The story of PFC Langhorn’s heroism continues to live. He was honored by his former army unit, the 7th squadron of the 17th Air Cavalry, also known by the self appointed name of “Ruthless Riders.” At Fort Campbell Kentucky, a conference building was dedicated to honor the heroism of PFC Langhorn and a fellow Ruthless Rider, Sergeant Ray McKibben, as Congressional Medal of Honor recipients from the 7th Squadron of the 17th Air Cavalry. The plaque on the conference center, that bears their names, honors their service, their courage and their nobility. This building stands as a physical and permanent tribute to the heroism of PFC Langhorn. But that is not the only tribute to PFC Langhorn at Fort Campbell. Every soldier who is in the 7th squadron of the 17th Air Cavalry must know the name of PFC Langhorn, his unit, where he was stationed in Vietnam, his job description, the time period he served, and of course, the story of his heroism. The simple act of repeated recitation by every soldier ensures that the name of PFC Garfield Langhorn will always remain in the hearts and minds of every Ruthless Rider.
While his memory is kept alive in the hearts and minds of those who once served by his side, and by those who currently serve this nation in places near and far, the heroism of PFC Langhorn is also remembered right here in Riverhead. He is honored with a bronze statue that stands in front of the Riverhead Town Hall on the corner of Main Street and Howell Ave. The statue is decorated with a wreath each year on Veteran’s Day. In 2010, by order of Congress, the Riverhead post office was named after him. In 2011 the Pulaski Street School Library was dedicated to honor PFC Langhorn’s memory. Each year this essay contest is held for the sixth graders of Pulaski Street School to honor the heroism of PFC Langhorn, and to keep his memory alive. In this contest, students are asked to define how they can demonstrate the traits of heroism: courage and nobility in their daily lives. Let us remember to celebrate the heroic act of PFC Garfield Langhorn not only today, when the winners of this contest are announced, but everyday. Let us all, students and staff, honor the memory of PFC Langhorn by finding opportunities to demonstrate courage and nobility each day. Let us all find the courage to right a wrong, to speak for the voiceless, to protect the defenseless. Let us each remember to honor our personal responsibilities and commitments; and to offer service to our country, our community, our families, and to one another. Twenty year old Garfield Langhorn gave his life to protect and preserve the lives of others. His unselfish act made him a hero. Let us honor the heroic action of Private First Class Garfield M. Langhorn by finding the hero within each of us.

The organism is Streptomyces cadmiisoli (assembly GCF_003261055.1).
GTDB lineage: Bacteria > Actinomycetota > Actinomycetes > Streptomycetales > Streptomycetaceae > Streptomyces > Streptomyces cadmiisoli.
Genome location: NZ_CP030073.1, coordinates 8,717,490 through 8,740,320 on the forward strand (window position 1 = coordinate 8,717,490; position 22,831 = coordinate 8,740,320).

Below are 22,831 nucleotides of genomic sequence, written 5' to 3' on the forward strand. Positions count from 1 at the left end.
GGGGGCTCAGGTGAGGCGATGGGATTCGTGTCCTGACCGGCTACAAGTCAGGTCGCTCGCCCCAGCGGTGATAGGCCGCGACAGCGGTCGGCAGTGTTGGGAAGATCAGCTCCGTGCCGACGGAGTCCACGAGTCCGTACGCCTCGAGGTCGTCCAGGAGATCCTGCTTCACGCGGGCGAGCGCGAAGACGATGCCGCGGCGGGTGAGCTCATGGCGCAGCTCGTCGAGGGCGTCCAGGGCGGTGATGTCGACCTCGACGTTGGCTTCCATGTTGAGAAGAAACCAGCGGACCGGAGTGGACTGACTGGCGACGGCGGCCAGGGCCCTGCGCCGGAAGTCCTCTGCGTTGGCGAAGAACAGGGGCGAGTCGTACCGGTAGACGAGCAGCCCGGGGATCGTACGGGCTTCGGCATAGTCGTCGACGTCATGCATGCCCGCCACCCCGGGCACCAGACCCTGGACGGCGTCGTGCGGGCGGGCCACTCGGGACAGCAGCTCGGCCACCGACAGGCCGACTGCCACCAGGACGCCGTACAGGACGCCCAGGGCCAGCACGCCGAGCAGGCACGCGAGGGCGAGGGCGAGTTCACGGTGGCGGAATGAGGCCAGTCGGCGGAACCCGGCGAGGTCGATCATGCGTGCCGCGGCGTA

Trevor Hewitt is a music teacher at Pulaski Street School. He wrote this essay for ceremonies at the 10th Annual Garfield Langhorn Essay Contest at Pulaski Street School Oct. 10, 2014.